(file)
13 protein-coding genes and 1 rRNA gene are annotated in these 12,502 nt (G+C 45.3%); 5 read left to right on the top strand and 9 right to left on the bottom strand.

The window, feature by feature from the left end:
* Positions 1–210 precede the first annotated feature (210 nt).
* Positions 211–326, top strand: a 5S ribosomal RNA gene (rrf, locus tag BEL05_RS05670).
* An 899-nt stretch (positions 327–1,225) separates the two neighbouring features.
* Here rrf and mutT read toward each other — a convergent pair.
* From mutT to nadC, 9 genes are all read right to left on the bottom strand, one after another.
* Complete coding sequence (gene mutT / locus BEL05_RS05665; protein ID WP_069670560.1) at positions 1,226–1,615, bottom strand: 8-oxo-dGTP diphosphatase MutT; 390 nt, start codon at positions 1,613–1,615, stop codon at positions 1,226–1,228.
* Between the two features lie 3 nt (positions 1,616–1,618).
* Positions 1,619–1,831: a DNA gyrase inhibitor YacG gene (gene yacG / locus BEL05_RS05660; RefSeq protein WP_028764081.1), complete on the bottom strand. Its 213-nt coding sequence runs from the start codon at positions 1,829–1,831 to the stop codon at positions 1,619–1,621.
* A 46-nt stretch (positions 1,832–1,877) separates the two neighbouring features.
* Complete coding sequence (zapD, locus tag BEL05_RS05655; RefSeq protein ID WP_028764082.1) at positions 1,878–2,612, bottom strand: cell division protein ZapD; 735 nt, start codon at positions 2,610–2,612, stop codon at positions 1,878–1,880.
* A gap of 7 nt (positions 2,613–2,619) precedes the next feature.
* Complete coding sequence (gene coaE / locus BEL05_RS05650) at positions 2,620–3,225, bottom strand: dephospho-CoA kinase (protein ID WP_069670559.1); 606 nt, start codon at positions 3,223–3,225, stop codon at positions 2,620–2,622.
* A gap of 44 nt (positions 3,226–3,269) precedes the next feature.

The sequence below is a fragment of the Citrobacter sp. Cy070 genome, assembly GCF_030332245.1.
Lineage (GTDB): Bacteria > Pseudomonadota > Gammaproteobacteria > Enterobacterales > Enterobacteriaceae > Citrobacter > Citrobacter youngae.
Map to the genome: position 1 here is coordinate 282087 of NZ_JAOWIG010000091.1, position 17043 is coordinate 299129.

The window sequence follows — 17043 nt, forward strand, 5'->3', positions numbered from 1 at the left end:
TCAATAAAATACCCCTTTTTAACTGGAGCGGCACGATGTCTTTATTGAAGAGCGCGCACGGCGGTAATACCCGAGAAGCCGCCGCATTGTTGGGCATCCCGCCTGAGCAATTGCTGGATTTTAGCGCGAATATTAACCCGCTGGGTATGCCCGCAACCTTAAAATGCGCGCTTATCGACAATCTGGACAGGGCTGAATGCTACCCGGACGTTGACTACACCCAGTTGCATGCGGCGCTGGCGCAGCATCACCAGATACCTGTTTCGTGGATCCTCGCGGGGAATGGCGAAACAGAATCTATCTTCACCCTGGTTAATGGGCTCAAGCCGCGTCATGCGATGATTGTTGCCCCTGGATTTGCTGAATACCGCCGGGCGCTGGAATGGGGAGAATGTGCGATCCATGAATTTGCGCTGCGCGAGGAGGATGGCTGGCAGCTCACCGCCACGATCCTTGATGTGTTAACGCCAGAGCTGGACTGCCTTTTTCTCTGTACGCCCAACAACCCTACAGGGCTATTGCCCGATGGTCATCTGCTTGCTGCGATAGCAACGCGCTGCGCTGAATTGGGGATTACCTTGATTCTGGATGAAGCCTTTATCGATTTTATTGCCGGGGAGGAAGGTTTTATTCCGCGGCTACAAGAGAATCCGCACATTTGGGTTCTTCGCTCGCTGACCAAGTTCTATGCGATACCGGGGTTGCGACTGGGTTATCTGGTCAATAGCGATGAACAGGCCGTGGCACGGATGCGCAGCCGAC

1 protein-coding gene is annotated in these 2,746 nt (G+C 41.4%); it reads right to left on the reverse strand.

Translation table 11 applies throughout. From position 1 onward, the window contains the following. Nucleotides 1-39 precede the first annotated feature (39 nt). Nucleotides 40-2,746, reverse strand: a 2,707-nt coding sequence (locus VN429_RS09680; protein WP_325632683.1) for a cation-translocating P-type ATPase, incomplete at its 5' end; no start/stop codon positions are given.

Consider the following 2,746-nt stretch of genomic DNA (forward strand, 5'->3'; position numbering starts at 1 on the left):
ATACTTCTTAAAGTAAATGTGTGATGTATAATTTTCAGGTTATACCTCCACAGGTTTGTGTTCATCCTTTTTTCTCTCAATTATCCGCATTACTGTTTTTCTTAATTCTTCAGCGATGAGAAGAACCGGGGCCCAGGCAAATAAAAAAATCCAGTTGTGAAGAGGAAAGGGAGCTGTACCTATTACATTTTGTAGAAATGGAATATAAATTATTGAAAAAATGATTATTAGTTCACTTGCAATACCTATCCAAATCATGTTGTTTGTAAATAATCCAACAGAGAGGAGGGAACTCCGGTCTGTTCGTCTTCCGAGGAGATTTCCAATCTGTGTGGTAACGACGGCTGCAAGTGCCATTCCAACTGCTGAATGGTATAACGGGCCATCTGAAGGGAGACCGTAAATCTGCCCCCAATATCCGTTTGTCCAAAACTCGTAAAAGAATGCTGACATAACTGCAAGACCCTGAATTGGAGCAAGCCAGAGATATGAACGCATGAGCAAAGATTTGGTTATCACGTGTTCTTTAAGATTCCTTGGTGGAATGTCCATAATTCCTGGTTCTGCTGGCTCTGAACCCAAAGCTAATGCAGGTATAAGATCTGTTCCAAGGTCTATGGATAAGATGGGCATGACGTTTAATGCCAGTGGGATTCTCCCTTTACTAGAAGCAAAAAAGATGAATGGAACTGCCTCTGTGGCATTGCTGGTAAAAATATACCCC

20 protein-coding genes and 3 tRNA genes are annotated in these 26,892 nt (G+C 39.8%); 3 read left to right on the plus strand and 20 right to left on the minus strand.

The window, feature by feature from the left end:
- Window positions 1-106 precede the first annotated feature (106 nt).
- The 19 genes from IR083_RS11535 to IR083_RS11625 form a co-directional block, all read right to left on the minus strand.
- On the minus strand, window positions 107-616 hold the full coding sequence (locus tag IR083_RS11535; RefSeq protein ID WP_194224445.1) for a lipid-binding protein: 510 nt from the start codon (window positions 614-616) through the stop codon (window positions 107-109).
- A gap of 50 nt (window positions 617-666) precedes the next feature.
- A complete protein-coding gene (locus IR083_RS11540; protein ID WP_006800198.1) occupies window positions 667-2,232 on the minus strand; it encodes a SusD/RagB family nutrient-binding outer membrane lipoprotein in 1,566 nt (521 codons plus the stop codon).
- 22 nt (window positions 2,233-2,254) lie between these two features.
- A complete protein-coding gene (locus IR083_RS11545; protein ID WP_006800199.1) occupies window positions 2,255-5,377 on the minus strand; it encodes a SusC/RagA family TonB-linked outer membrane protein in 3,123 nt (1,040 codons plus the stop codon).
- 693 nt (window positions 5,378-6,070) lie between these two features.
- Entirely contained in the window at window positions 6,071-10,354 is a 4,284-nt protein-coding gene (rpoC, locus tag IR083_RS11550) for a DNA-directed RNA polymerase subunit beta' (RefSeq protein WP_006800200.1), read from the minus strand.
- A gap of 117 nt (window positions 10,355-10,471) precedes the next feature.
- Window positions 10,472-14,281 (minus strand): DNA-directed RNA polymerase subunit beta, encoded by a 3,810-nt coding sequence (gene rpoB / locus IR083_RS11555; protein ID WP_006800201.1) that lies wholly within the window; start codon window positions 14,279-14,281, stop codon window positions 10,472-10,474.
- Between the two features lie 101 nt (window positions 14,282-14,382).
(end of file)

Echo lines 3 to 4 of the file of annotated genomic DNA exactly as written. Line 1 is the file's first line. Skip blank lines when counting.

* Positions 1–210 precede the first annotated feature (210 nt).
* Positions 211–326, top strand: a 5S ribosomal RNA gene (rrf, locus tag BEL05_RS05670).